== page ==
Deborah Brauser

October 29, 2014

BERLIN ― Aversion to bright light appears to be common in patients with panic disorder, new research suggests.

Dr Giulia Campinoti

A study presented here at the 27th European College of Neuropsychopharmacology (ECNP) Congress showed that photophobia, defined as extreme sensitivity to light, was significantly more prevalent among adult participants who had been diagnosed with panic disorder than among matched peers who were without the disorder. In addition, there was a significantly positive correlation between photophobia and panic disorder scores.

Lead author Giulia Campinoti, MD, from the Department of Mental Health at the University of Siena, Italy, told Medscape Medical News that the results themselves were not a surprise, but their degree of significance was.

"The photophobia scores were three times higher for those with panic disorder than for the controls, on average," said Dr Campinoti.

She noted that this is one of the first studies to look specifically at a possible association between light sensitivity and panic disorder.

"We've seen before that panic diseases tend to come out more in spring and summer. And we've seen that patients have more of these panic attacks from 6 in the morning until 6 at night. This study validates some of that," she said.

Strong Seasonal Component

The investigators add that clinical observances have often shown "a strong seasonal component in panic disorder," accompanied by high photosensitivity.

"This seems to contribute to the etiopathogenesis of the disorder and also to affect the course and response to therapy," they write.

"There have been several hints that photophobia is associated with panic disorder; for example, in some people, fluorescent light can induce panic attacks. It has also been noted that people with panic disorder often protect themselves from light, for example, by wearing sunglasses," reported Dr Campinoti in a release.

For the current study, the researchers enrolled 24 adult patients diagnosed with panic disorder (58% women; mean age, 39.7 years) and 33 matched peers to act as the "healthy controls group" (60% women; mean age, 27.6 years).

All the participants underwent the Mini International Neuropsychiatric Interview (MINI) and filled out the self-report versions of the Panic-Agoraphobic Spectrum Assessment (PAS-SR) and the Photosensitivity Assessment Questionnaire (PAQ).

The PAQ evaluates two aspects of photosensitivity: photophobia and photophilia (attraction to light).

Exclusion criteria included having any medical condition that could affect retinal function, having any psychiatric comorbidity, or taking any medication other than prescribed benzodiazepines.

Significant Light Sensitivity

As expected, the panic disorder group had higher total scores on the PAS-SR than did those in the healthy controls group (48 vs 16.12, P < .001).

However, the group with panic disorder also had significantly higher levels of photophobia than the healthy controls group (0.34 vs 0.11, P < .001), and lower levels of photophilia (P = .017).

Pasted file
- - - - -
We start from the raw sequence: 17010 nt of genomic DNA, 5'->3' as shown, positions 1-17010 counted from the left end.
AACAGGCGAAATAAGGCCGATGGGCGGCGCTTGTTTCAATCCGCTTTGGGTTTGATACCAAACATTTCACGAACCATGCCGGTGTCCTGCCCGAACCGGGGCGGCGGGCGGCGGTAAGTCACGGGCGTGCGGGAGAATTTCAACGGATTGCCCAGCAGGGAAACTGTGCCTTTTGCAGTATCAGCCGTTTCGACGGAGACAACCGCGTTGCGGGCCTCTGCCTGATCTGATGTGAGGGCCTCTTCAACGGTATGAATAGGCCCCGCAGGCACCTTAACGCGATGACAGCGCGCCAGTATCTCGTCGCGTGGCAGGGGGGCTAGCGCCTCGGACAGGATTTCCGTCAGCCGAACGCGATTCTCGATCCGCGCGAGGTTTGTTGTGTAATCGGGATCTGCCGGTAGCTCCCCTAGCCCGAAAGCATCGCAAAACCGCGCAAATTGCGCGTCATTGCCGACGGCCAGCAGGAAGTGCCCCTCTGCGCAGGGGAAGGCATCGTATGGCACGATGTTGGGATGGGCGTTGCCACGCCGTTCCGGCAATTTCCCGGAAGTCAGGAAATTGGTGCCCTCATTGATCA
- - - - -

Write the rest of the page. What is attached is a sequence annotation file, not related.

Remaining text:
When examining the entire group of participants, PAS-SR total scores were significantly associated with PAQ photophobia scores (P < .001), a pattern that was replicated when looking just at the panic disorder patients (P < .006).

"Given these results, it could be speculated that photosensitivity represents a trait characteristic in the panic agoraphobic spectrum, more than a feature related to symptom manifestation and that, as such, it could play a role in the predisposition to [panic disorder] or to episodes of panic within those already diagnosed," write the investigators.

"We believe that photophobia is one of the elements which may increase the risk of people suffering from panic attacks," added Dr Campinoti. "But this is a small study. So it needs to be confirmed by a longer-term follow-up trial."

She noted that future studies should examine whether an association between photosensitivity and panic attacks persist over time.

"If we can confirm this, then we may be able to take steps to avoid some of the triggers to panic attacks," she said, adding that the current findings only show an association and not causality.

"We don't yet know exactly what the relationship might be, but there is probably some underlying biochemical basis."

Siegfried Kasper, MD, professor and chairman in the Department of Psychiatry and Psychotherapy at the Medical University of Vienna, Austria, noted in a release that these results are very interesting.

In addition, the study "confirms our previous finding that anxiety components within depression cannot be treated with light therapy," said Dr Kasper, who was not involved with this research.

The study authors have reported no relevant financial relationships.

27th European College of Neuropsychopharmacology (ECNP) Congress. Abstract P.4.b.013. Presented October 20, 2014.


Comments on Medscape are moderated and should be professional in tone and on topic. You must declare any conflicts of interest related to your comments and responses. Please see our Commenting Guide for further information. We reserve the right to remove posts at our sole discretion.